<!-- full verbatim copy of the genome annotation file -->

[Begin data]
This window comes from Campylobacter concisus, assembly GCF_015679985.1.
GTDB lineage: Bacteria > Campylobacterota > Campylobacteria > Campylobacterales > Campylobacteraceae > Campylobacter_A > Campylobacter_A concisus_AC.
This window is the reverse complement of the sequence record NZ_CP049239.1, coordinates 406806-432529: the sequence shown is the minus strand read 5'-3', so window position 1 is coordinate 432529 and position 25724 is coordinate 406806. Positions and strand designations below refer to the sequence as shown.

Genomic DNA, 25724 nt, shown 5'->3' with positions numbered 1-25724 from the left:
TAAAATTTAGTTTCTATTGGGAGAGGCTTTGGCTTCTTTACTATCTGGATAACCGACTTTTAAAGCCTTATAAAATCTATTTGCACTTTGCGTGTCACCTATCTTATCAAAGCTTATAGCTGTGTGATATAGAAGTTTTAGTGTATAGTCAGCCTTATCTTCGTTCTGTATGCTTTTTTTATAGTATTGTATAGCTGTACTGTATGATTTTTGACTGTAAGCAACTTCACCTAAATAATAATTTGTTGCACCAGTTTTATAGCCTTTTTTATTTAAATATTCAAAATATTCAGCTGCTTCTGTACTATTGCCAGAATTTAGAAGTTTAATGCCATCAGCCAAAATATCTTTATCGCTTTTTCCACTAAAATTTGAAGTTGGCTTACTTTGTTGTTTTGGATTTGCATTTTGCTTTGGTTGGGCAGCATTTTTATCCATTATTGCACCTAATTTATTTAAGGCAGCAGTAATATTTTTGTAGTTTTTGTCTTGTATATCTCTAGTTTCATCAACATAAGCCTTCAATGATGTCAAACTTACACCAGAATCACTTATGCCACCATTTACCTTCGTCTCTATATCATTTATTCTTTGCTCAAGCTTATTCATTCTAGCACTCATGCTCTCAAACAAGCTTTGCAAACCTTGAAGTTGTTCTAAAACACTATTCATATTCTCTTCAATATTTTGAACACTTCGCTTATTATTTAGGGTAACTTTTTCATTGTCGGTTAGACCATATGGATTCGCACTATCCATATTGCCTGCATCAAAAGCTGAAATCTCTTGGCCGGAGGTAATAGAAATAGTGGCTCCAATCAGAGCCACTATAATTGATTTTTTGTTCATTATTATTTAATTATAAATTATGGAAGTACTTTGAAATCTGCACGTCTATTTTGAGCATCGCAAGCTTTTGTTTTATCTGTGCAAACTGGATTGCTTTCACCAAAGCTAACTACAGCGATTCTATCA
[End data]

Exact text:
This window comes from Campylobacter concisus, assembly GCF_015679985.1.
GTDB lineage: Bacteria > Campylobacterota > Campylobacteria > Campylobacterales > Campylobacteraceae > Campylobacter_A > Campylobacter_A concisus_AC.
This window is the reverse complement of the sequence record NZ_CP049239.1, coordinates 406806-432529: the sequence shown is the minus strand read 5'-3', so window position 1 is coordinate 432529 and position 25724 is coordinate 406806. Positions and strand designations below refer to the sequence as shown.

Genomic DNA, 25724 nt, shown 5'->3' with positions numbered 1-25724 from the left:
TAAAATTTAGTTTCTATTGGGAGAGGCTTTGGCTTCTTTACTATCTGGATAACCGACTTTTAAAGCCTTATAAAATCTATTTGCACTTTGCGTGTCACCTATCTTATCAAAGCTTATAGCTGTGTGATATAGAAGTTTTAGTGTATAGTCAGCCTTATCTTCGTTCTGTATGCTTTTTTTATAGTATTGTATAGCTGTACTGTATGATTTTTGACTGTAAGCAACTTCACCTAAATAATAATTTGTTGCACCAGTTTTATAGCCTTTTTTATTTAAATATTCAAAATATTCAGCTGCTTCTGTACTATTGCCAGAATTTAGAAGTTTAATGCCATCAGCCAAAATATCTTTATCGCTTTTTCCACTAAAATTTGAAGTTGGCTTACTTTGTTGTTTTGGATTTGCATTTTGCTTTGGTTGGGCAGCATTTTTATCCATTATTGCACCTAATTTATTTAAGGCAGCAGTAATATTTTTGTAGTTTTTGTCTTGTATATCTCTAGTTTCATCAACATAAGCCTTCAATGATGTCAAACTTACACCAGAATCACTTATGCCACCATTTACCTTCGTCTCTATATCATTTATTCTTTGCTCAAGCTTATTCATTCTAGCACTCATGCTCTCAAACAAGCTTTGCAAACCTTGAAGTTGTTCTAAAACACTATTCATATTCTCTTCAATATTTTGAACACTTCGCTTATTATTTAGGGTAACTTTTTCATTGTCGGTTAGACCATATGGATTCGCACTATCCATATTGCCTGCATCAAAAGCTGAAATCTCTTGGCCGGAGGTAATAGAAATAGTGGCTCCAATCAGAGCCACTATAATTGATTTTTTGTTCATTATTATTTAATTATAAATTATGGAAGTACTTTGAAATCTGCACGTCTATTTTGAGCATCGCAAGCTTTTGTTTTATCTGTGCAAACTGGATTGCTTTCACCAAAGCTAACTACAGCGATTCTATCA